Scoped Class Instance

Simen Kjærås simen.kjaras at
Tue Jan 31 08:05:55 PST 2012

On Tue, 31 Jan 2012 16:42:52 +0100, Zachary Lund <admin at>  

> On Tuesday, 31 January 2012 at 15:19:00 UTC, Trass3r wrote:
>>> However, I cannot, by default, scope my custom allocations.
>>> Any ideas?
>> std.typecons.scoped
> I looked into this and I'm unsure of its exact use. It says, "Allocates  
> a class object right inside the current scope" which doesn't really  
> define how it's allocated nor does it explain how this would work with  
> custom de/allocators. Also, it claims it "avoids" the overhead of new of  
> which I'm not entirely sure of what it means. Could some clarification  
> be made?

If scoped is used inside a struct or class, it allocates the space within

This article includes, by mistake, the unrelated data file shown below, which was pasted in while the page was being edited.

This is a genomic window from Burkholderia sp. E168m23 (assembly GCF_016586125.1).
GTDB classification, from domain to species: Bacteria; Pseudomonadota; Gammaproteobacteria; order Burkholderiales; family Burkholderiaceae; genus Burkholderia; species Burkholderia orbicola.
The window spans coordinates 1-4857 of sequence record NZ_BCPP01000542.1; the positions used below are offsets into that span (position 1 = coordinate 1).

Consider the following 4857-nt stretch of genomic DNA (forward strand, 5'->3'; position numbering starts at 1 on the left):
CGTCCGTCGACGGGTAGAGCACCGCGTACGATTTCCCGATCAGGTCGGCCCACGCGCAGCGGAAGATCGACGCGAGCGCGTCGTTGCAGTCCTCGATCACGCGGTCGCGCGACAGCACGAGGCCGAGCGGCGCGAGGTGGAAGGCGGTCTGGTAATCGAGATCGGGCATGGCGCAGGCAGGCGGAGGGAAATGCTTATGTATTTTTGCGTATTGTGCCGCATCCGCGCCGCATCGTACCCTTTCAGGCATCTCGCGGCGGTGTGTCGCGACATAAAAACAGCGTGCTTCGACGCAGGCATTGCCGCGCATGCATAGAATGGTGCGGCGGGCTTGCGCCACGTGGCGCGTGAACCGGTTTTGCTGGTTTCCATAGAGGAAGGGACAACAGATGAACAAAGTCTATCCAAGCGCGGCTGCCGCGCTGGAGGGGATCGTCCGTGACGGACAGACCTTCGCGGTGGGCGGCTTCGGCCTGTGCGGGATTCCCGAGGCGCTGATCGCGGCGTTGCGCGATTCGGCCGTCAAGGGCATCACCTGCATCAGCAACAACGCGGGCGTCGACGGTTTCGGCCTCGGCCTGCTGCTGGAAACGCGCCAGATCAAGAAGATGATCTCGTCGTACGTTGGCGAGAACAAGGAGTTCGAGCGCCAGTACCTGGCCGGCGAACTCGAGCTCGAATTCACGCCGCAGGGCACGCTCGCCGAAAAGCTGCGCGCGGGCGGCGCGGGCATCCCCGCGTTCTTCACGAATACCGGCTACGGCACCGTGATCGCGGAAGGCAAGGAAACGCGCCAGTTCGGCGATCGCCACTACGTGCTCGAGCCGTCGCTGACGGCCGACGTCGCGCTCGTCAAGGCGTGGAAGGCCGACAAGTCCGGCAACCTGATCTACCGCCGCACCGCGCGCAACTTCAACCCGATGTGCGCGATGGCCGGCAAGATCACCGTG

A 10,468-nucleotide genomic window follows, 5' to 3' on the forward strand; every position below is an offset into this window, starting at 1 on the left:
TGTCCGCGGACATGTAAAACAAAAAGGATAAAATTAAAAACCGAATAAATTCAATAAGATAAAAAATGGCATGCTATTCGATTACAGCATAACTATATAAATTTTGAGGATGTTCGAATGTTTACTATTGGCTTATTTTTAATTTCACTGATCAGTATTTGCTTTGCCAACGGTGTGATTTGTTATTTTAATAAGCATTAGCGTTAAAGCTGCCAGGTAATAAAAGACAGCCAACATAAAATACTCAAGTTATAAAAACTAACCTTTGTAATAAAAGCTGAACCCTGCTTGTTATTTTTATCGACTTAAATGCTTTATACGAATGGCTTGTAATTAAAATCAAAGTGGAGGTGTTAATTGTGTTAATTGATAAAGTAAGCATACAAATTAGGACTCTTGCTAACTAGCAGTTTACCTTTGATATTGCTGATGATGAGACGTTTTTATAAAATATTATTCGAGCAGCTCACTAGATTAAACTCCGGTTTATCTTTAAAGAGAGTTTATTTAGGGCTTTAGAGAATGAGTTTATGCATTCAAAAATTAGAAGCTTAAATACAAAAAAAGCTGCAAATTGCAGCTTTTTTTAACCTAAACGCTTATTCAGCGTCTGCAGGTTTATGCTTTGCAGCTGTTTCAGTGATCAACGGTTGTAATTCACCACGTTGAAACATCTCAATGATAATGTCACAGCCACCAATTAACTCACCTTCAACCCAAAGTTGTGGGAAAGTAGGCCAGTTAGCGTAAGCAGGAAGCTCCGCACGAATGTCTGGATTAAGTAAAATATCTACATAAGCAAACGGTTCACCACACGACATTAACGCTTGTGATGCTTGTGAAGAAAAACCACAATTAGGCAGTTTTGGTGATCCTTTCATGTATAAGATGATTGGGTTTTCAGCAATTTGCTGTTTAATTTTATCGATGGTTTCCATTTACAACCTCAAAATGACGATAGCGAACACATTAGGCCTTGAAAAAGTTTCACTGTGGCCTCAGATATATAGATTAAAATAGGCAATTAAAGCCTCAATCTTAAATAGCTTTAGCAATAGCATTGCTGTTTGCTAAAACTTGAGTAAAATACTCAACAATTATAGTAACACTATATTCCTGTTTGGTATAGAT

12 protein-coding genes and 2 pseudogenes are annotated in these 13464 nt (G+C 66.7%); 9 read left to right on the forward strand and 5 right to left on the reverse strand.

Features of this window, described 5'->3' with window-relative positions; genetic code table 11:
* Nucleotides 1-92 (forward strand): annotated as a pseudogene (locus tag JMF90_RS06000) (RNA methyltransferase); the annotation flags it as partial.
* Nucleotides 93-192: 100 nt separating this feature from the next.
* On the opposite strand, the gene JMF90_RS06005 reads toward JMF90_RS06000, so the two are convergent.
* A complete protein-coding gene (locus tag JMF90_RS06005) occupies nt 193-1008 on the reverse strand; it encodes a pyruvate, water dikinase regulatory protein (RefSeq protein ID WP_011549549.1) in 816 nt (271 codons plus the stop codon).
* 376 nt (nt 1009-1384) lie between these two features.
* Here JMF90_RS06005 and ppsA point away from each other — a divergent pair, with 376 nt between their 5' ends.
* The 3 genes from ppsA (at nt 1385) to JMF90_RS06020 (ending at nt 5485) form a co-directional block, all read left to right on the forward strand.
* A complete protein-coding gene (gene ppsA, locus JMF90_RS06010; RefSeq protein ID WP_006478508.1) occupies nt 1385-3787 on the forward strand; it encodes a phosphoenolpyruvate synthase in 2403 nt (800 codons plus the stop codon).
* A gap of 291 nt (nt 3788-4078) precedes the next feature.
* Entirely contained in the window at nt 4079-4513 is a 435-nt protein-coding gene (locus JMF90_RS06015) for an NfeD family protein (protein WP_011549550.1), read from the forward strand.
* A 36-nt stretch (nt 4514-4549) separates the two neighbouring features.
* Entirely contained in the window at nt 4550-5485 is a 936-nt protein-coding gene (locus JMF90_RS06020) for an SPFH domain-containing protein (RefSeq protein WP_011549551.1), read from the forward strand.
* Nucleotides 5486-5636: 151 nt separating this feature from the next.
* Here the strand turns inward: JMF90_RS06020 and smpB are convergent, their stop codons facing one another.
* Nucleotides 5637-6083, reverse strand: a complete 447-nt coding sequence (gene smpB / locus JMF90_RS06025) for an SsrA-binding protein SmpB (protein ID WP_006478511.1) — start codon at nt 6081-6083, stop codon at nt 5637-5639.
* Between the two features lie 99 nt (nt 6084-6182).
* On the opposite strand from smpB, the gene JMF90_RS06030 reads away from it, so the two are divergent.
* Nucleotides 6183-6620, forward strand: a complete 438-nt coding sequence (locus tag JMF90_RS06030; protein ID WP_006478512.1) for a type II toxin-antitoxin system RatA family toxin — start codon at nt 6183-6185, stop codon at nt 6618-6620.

that struct or class. If used inside a function, the space is allocated
on the stack. The size of the allocated buffer must be known at compile
time, so you may not put an instance of a subclass into a scoped variable.

Because the class may be allocated on the stack, returning it from a
function is a Bad Idea™, unless it's part of a struct or class you know
will survive for a while longer.

The reason it avoids the overhead of new is it does not allocate using
new. Basically, Scoped does this:

class A {}

A scoped = cast(A)alloca(sizeof(A));

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